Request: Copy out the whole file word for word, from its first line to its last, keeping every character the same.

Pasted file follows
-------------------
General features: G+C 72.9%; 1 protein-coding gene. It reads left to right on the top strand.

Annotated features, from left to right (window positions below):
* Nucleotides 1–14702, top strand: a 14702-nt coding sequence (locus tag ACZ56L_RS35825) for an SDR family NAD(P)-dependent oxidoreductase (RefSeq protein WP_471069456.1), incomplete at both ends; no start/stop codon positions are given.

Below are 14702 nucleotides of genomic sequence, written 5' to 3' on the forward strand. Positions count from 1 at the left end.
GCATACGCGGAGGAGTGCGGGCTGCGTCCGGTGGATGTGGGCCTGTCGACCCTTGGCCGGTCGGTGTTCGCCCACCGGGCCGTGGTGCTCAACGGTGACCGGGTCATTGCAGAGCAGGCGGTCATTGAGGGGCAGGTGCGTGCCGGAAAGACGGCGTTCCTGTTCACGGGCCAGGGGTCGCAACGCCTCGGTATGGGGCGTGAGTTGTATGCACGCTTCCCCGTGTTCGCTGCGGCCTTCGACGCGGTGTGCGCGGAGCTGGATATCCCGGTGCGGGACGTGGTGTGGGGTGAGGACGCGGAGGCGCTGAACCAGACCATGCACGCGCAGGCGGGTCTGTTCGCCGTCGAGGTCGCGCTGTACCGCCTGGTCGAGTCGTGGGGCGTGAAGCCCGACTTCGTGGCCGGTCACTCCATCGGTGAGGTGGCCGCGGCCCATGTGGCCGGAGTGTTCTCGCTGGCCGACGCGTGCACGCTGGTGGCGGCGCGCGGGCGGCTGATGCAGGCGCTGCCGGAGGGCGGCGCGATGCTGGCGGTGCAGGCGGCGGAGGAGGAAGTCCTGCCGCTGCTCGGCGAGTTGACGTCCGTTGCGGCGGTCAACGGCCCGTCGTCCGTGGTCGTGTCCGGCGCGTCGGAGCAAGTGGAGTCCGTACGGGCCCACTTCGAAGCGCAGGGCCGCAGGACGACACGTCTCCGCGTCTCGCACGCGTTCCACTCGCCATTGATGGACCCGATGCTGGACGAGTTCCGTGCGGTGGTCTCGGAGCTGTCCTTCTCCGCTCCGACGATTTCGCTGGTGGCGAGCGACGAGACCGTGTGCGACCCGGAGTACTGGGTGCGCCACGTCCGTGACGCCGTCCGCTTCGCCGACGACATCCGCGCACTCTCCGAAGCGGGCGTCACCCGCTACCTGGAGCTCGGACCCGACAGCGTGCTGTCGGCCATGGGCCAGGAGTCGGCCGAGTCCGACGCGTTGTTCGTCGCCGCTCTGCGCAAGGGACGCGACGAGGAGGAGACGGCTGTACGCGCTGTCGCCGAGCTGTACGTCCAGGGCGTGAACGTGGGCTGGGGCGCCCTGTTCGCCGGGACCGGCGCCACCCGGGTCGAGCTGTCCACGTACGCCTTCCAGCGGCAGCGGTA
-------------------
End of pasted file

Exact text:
General features: G+C 72.9%; 1 protein-coding gene. It reads left to right on the top strand.

Annotated features, from left to right (window positions below):
* Nucleotides 1–14702, top strand: a 14702-nt coding sequence (locus tag ACZ56L_RS35825) for an SDR family NAD(P)-dependent oxidoreductase (RefSeq protein WP_471069456.1), incomplete at both ends; no start/stop codon positions are given.

Below are 14702 nucleotides of genomic sequence, written 5' to 3' on the forward strand. Positions count from 1 at the left end.
GCATACGCGGAGGAGTGCGGGCTGCGTCCGGTGGATGTGGGCCTGTCGACCCTTGGCCGGTCGGTGTTCGCCCACCGGGCCGTGGTGCTCAACGGTGACCGGGTCATTGCAGAGCAGGCGGTCATTGAGGGGCAGGTGCGTGCCGGAAAGACGGCGTTCCTGTTCACGGGCCAGGGGTCGCAACGCCTCGGTATGGGGCGTGAGTTGTATGCACGCTTCCCCGTGTTCGCTGCGGCCTTCGACGCGGTGTGCGCGGAGCTGGATATCCCGGTGCGGGACGTGGTGTGGGGTGAGGACGCGGAGGCGCTGAACCAGACCATGCACGCGCAGGCGGGTCTGTTCGCCGTCGAGGTCGCGCTGTACCGCCTGGTCGAGTCGTGGGGCGTGAAGCCCGACTTCGTGGCCGGTCACTCCATCGGTGAGGTGGCCGCGGCCCATGTGGCCGGAGTGTTCTCGCTGGCCGACGCGTGCACGCTGGTGGCGGCGCGCGGGCGGCTGATGCAGGCGCTGCCGGAGGGCGGCGCGATGCTGGCGGTGCAGGCGGCGGAGGAGGAAGTCCTGCCGCTGCTCGGCGAGTTGACGTCCGTTGCGGCGGTCAACGGCCCGTCGTCCGTGGTCGTGTCCGGCGCGTCGGAGCAAGTGGAGTCCGTACGGGCCCACTTCGAAGCGCAGGGCCGCAGGACGACACGTCTCCGCGTCTCGCACGCGTTCCACTCGCCATTGATGGACCCGATGCTGGACGAGTTCCGTGCGGTGGTCTCGGAGCTGTCCTTCTCCGCTCCGACGATTTCGCTGGTGGCGAGCGACGAGACCGTGTGCGACCCGGAGTACTGGGTGCGCCACGTCCGTGACGCCGTCCGCTTCGCCGACGACATCCGCGCACTCTCCGAAGCGGGCGTCACCCGCTACCTGGAGCTCGGACCCGACAGCGTGCTGTCGGCCATGGGCCAGGAGTCGGCCGAGTCCGACGCGTTGTTCGTCGCCGCTCTGCGCAAGGGACGCGACGAGGAGGAGACGGCTGTACGCGCTGTCGCCGAGCTGTACGTCCAGGGCGTGAACGTGGGCTGGGGCGCCCTGTTCGCCGGGACCGGCGCCACCCGGGTCGAGCTGTCCACGTACGCCTTCCAGCGGCAGCGGTA